Under current accounting practices, externally acquired intangibles are reported on the balance sheet. For example, they currently represent about a quarter of the book value of assets for the average US company. We account for these assets when computing book values. Internally developed intangibles, on the other hand, are expensed and thus reflected on the income statement. 

We have conducted research to estimate internal intangibles for publicly traded companies over time. The data suggest that there have not been meaningful trends in these intangibles over the past number of decades for the overall market. 

Moreover, we observe strong premiums sector by sector when sorting stocks on price-to-book—including sectors that tend to involve more intangible assets such as technology and healthcare.

Probability of outperformance is computed using percentage of rolling 1- and 10-year periods with a negative value premium is calculated using monthly return data from June 1927. Value is defined as Fama/French US Value Research Index minus the Fama/French US Growth Research Index. Past performance is no guarantee of future results. Indices are not available for direct investment; therefore, their performance does not reflect the expenses associated with the management of an actual portfolio. Fama/French indices provided by Ken French. Eugene Fama and Ken French are members of the Board of Directors of the general partner of, and provide consulting services to, Dimensional Fund Advisors LP.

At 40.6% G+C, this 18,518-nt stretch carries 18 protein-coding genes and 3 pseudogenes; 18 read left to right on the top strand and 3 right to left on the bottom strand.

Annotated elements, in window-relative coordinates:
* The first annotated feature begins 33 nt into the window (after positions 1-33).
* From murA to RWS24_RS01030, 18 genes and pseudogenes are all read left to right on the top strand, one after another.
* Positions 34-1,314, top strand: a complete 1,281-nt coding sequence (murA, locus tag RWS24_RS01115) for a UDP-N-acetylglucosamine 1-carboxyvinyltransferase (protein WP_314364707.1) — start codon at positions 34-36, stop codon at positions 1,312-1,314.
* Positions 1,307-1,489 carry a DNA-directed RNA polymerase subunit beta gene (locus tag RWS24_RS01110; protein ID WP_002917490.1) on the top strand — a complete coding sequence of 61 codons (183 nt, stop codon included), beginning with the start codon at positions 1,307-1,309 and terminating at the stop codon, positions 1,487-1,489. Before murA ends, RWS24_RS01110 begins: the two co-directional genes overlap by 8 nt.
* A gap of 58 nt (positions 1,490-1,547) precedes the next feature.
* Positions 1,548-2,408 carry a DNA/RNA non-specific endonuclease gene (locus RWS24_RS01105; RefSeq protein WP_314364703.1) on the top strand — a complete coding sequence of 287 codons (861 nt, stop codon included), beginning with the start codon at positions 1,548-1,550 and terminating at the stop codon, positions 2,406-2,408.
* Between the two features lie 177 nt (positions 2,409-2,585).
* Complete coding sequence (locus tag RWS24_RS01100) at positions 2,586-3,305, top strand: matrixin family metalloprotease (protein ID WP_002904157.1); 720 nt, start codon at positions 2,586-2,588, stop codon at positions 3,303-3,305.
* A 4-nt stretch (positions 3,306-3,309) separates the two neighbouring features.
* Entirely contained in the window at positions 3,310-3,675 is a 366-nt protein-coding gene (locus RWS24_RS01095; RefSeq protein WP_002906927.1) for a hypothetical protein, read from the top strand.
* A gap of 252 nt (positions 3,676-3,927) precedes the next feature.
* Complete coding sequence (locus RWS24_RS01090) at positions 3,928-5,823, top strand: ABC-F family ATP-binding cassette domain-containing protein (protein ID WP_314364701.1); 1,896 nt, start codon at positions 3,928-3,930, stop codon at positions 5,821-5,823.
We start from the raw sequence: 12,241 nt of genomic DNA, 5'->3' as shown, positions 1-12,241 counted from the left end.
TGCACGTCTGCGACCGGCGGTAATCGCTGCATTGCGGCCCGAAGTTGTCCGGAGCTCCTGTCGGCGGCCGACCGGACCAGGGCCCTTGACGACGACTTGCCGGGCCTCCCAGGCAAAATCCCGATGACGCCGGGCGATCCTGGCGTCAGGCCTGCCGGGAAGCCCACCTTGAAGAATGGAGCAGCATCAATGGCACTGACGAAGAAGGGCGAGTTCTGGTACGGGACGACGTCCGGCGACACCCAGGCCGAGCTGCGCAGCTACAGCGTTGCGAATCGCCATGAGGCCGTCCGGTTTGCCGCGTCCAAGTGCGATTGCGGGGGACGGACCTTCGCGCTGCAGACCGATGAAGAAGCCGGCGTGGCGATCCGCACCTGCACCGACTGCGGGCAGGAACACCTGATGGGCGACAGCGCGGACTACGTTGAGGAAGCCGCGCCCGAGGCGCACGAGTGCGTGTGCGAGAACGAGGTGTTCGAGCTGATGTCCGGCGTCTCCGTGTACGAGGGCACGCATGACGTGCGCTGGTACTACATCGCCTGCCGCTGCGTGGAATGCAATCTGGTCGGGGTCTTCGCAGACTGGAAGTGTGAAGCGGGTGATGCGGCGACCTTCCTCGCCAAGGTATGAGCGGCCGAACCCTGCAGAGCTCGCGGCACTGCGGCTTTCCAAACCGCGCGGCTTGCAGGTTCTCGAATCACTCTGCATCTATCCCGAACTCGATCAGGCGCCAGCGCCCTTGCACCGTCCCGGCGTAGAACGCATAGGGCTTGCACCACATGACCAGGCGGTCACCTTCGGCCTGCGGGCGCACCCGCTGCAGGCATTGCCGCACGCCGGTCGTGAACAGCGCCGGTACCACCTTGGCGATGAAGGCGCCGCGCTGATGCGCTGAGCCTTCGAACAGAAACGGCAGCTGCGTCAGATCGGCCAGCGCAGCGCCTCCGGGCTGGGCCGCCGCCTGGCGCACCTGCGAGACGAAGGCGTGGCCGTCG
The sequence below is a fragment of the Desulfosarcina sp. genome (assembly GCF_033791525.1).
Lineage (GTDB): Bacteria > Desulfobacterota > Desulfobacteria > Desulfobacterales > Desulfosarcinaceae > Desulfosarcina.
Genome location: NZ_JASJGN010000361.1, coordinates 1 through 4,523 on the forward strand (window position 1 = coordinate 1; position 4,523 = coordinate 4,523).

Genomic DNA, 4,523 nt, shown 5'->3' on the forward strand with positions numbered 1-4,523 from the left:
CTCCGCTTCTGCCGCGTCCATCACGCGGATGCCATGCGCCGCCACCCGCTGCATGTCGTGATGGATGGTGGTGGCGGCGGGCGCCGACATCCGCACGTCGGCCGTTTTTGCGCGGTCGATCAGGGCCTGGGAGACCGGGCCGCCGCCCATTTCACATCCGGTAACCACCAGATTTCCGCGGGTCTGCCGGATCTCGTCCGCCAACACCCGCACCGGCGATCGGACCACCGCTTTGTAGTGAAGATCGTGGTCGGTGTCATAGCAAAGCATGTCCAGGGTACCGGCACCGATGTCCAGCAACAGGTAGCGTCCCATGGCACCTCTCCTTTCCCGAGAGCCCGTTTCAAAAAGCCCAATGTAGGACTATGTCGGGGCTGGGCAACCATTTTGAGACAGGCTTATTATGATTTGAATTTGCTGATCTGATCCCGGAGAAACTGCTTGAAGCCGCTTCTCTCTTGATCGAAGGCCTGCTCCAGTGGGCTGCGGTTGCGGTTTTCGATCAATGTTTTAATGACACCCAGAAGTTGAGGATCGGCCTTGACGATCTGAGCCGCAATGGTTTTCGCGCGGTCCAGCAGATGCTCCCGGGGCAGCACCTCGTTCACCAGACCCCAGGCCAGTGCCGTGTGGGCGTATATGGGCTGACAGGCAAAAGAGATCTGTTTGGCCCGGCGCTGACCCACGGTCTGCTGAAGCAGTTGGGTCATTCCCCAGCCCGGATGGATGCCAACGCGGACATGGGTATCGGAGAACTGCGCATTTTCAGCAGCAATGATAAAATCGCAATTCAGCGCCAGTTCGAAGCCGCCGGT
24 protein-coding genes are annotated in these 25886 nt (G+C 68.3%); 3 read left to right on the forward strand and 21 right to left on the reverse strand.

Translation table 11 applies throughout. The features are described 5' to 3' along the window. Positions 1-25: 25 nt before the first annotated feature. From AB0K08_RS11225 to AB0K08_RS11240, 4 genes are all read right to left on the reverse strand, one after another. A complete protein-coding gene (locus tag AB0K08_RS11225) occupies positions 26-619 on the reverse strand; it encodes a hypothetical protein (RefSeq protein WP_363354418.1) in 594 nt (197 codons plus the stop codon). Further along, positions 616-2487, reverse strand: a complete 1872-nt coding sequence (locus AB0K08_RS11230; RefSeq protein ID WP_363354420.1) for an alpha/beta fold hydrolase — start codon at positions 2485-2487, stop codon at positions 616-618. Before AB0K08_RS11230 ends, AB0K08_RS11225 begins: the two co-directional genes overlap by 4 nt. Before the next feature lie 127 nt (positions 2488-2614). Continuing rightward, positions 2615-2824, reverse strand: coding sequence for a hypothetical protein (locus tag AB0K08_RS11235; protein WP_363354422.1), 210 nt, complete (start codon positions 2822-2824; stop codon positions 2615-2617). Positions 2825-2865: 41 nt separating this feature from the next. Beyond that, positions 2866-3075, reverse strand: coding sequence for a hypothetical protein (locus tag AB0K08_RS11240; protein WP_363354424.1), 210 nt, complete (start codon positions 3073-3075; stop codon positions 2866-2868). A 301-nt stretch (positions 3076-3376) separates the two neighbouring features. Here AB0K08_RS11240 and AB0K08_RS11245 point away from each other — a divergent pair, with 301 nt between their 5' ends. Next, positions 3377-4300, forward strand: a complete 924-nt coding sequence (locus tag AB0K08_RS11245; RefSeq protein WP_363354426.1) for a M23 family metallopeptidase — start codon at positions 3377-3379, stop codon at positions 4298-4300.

The "t-stat" tests whether or not a given sample mean is statistically different from zero. See t-stat in glossary.

This is not to be construed as an offer, solicitation, recommendation, or endorsement of any particular security, product or service. There is no guarantee investment strategies will be successful. Investing involves risks, including possible loss of principal. Performance may contain both live and back-tested data. Data is provided for illustrative purposes only, it does not represent actual performance of any client portfolio or account and it should not be interpreted as an indication of such performance. IFA Index Portfolios are recommended based on time horizon and risk tolerance.  For more information about Index Fund Advisors, Inc, please review our brochure at or visit